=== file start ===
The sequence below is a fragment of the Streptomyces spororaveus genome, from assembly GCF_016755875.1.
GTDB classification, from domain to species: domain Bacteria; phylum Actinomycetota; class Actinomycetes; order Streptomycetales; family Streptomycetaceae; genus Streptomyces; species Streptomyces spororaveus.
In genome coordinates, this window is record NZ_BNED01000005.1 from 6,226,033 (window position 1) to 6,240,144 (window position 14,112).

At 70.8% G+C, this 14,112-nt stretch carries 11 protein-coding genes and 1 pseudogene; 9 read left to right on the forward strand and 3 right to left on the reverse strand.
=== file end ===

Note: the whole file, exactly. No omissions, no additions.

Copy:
The sequence below is a fragment of the Streptomyces spororaveus genome, from assembly GCF_016755875.1.
GTDB classification, from domain to species: domain Bacteria; phylum Actinomycetota; class Actinomycetes; order Streptomycetales; family Streptomycetaceae; genus Streptomyces; species Streptomyces spororaveus.
In genome coordinates, this window is record NZ_BNED01000005.1 from 6,226,033 (window position 1) to 6,240,144 (window position 14,112).

At 70.8% G+C, this 14,112-nt stretch carries 11 protein-coding genes and 1 pseudogene; 9 read left to right on the forward strand and 3 right to left on the reverse strand.